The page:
I'll start with what the show does obviously and unequivocally extremely well: the staging & cinematography, the acting, the set design, the sound design. Other people who write about television for a living can do a better job extolling all of the virtues Severance has in those departments, and they are all absolutely right.
(The one bit I'll add — I am obviously a huge Adam Scott fan. One of the biggest. I did not think he had the subtle chops it required to play two versions of yourself in the way that he does here.)
The show, as of writing, is in the nexus of "critical darling" and "all of my friends are obsessed with the show." I get it: it hits the sweet spot of prestige, good actors, weird, Reddit-pilled, corporate dystopia, Ben Stiller. And Haley and I loved it — we binged through it over the course of two weeks, our excitement level starting high and only growing higher over the nine episode run.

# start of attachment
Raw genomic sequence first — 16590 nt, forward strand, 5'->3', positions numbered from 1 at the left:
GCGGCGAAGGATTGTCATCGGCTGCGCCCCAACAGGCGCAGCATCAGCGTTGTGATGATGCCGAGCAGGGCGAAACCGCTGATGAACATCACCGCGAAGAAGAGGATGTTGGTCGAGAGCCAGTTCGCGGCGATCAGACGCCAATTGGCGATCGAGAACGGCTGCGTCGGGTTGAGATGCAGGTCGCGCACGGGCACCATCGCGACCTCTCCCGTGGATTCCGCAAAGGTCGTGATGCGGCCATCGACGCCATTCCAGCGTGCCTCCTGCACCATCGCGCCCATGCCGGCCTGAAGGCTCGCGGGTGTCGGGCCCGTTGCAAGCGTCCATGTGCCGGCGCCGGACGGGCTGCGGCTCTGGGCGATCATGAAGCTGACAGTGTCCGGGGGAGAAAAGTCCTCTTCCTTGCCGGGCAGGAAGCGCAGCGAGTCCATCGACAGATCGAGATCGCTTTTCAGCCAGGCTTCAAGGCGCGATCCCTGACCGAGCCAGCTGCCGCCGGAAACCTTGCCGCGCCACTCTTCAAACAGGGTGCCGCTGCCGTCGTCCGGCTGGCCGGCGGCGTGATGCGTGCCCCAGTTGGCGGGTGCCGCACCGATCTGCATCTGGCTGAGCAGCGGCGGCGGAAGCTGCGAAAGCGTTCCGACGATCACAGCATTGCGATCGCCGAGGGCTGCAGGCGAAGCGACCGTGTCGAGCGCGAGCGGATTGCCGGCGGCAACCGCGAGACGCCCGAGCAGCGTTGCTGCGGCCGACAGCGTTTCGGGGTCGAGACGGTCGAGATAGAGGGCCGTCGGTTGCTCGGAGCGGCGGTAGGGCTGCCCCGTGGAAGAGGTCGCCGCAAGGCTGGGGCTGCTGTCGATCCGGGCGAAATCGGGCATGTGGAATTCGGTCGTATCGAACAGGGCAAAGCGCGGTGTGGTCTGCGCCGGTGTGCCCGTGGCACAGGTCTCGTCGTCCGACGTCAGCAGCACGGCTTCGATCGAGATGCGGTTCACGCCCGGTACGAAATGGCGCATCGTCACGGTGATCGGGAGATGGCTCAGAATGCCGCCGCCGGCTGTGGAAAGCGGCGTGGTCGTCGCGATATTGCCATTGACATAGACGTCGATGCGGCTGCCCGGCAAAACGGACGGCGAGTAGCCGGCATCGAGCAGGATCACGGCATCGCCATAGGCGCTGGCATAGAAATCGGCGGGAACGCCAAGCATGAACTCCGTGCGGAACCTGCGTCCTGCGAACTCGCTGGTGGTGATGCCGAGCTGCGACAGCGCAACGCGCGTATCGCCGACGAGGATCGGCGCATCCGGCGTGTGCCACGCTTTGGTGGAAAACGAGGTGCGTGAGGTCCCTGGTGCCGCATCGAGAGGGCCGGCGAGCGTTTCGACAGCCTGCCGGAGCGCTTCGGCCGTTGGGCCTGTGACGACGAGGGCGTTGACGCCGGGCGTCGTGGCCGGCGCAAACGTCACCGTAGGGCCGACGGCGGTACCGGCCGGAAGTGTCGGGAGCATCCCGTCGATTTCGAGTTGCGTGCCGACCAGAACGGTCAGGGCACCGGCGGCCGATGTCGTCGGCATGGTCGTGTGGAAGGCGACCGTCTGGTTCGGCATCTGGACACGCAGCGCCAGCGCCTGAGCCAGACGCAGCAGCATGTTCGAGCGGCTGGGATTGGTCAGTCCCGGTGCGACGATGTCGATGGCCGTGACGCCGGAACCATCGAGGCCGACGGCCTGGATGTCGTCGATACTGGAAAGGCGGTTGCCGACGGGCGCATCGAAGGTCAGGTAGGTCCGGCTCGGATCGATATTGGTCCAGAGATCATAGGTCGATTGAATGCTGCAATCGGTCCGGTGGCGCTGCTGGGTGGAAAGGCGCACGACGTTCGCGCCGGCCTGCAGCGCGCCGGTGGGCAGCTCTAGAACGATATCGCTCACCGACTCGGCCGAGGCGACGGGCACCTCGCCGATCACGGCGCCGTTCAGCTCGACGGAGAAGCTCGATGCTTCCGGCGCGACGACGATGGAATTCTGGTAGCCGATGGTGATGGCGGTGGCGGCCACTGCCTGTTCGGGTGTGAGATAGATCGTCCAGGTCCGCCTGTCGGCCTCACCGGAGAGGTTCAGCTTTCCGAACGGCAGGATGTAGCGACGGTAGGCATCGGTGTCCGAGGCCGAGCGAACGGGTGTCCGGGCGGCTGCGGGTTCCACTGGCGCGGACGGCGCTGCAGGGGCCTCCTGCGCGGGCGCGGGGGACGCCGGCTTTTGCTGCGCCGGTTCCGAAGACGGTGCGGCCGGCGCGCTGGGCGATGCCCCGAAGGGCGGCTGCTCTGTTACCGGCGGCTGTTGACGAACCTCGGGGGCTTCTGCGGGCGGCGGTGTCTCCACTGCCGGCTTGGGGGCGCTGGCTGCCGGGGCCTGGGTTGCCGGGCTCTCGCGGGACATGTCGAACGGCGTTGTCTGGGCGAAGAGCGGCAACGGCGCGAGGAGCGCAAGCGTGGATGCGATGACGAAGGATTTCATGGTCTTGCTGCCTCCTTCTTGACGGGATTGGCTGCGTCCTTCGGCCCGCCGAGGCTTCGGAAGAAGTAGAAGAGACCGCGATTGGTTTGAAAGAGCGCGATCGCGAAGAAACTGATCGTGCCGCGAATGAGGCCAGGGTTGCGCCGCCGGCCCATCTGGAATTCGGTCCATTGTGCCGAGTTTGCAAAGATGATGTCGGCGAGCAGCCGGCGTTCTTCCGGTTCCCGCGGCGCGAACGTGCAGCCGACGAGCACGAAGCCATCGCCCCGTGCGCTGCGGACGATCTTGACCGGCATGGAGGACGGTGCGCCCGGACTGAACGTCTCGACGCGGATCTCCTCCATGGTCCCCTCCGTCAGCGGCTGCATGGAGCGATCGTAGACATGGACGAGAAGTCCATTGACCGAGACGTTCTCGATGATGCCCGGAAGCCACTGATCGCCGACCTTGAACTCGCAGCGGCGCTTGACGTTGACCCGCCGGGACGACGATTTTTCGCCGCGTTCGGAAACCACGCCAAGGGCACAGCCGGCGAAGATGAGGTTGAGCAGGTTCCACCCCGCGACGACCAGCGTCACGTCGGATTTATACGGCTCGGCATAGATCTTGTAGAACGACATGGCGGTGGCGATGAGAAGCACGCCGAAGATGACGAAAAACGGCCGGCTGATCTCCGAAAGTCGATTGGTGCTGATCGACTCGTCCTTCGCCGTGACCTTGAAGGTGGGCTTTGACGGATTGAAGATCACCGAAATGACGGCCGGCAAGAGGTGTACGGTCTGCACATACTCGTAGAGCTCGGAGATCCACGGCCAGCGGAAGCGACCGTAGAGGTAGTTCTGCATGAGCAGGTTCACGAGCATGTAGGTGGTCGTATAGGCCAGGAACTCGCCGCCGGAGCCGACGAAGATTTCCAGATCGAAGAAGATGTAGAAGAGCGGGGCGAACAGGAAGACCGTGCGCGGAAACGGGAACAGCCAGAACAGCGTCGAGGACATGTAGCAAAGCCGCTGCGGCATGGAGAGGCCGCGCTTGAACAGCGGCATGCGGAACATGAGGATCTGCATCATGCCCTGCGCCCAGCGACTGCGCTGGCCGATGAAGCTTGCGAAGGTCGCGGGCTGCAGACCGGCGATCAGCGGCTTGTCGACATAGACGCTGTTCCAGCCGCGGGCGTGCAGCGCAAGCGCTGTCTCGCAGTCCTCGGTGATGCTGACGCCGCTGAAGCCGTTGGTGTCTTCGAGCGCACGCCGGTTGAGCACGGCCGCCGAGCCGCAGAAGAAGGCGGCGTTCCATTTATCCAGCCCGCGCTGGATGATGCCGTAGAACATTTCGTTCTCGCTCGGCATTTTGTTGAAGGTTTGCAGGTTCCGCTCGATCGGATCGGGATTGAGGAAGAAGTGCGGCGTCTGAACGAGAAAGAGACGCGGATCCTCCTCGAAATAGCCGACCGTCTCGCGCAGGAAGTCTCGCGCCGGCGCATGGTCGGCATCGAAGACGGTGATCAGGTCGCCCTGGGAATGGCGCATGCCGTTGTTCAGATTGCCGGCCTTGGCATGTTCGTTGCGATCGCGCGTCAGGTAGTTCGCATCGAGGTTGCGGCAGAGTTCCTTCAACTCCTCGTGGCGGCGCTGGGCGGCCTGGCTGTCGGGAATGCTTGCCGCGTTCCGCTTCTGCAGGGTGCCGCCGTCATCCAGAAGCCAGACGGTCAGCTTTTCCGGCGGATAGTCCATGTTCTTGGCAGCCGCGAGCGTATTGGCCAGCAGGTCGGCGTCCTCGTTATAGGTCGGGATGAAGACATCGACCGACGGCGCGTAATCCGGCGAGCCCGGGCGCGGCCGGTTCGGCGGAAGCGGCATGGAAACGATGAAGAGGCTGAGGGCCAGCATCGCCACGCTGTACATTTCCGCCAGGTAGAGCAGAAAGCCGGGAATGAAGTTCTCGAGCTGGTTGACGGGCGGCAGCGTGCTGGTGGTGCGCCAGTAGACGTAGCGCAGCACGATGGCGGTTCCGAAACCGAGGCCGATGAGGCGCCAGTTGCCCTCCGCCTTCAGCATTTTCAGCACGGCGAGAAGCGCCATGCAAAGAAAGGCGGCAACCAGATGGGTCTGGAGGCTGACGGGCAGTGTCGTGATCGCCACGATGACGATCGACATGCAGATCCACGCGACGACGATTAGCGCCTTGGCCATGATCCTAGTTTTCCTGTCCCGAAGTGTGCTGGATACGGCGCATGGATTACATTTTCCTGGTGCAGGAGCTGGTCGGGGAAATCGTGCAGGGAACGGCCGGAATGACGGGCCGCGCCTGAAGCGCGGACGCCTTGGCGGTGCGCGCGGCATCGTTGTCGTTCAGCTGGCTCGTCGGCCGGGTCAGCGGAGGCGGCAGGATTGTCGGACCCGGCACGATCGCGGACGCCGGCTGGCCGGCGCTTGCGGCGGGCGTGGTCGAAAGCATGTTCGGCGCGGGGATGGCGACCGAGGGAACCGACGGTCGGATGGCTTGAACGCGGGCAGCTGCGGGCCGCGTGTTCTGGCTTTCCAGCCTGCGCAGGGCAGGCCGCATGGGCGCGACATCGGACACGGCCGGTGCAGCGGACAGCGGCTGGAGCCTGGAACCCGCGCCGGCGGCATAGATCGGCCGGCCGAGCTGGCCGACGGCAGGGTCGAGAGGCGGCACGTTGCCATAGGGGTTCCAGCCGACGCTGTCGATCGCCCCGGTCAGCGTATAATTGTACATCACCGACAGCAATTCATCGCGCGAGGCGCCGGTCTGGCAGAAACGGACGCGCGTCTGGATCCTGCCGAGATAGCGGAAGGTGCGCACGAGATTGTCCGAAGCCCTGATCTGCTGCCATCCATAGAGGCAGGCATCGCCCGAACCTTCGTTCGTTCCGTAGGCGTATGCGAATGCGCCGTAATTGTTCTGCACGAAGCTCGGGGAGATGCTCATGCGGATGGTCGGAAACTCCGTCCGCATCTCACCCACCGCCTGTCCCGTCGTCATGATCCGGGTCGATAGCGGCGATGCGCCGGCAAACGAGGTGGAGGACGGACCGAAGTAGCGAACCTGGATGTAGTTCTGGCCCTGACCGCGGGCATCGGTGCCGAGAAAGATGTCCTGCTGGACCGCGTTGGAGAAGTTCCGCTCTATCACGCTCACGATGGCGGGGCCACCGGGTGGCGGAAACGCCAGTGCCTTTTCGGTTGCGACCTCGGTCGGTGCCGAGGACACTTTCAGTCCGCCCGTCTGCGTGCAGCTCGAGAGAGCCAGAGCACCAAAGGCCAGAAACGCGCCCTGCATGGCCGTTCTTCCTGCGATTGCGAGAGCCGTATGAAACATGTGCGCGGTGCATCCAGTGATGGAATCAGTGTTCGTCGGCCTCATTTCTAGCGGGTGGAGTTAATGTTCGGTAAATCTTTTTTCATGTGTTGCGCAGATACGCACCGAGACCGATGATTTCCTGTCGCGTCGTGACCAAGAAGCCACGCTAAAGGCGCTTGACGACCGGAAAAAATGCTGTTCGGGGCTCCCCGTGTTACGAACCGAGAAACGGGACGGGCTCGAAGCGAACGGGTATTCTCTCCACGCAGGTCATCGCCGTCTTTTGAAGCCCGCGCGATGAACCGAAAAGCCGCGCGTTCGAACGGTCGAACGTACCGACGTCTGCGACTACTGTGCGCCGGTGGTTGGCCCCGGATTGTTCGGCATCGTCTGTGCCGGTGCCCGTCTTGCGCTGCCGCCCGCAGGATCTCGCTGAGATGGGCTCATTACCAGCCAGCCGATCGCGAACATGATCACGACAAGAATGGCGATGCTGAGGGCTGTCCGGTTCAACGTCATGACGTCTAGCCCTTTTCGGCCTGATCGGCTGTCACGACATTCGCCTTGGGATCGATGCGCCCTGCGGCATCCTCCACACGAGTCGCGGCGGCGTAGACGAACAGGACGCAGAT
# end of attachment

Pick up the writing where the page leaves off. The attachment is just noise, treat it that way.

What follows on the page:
What I am worried about — and what I'm hoping they do well in season two — is that the show is really focused on giving answers and making it a thriller. It started out really working the message (what does this say about us?), and I think that was perhaps slower from a pace and payoff angle but is a much more interesting and rewarding show than the show it became in the last three episodes, which was more about the plot (what's going on to these people?) Maybe that's what you have to do, but I hope there's an endgame in mind that doesn't involve explaining each and every little detail and mystery, robbing the weirdness of all its potency.
(One of the things that [[Legion]] did really well here I think was give you enough background shenanigans to very obviously paint a picture of something is not right here, we are unmoored from reality without agonizing over having explanations for every single aberration.)
And, for the record, Haley and I predicted one of the two big plot twists. That's the ideal ratio, I think: predicting two means the show's obvious, and predicting zero means the show's illegible.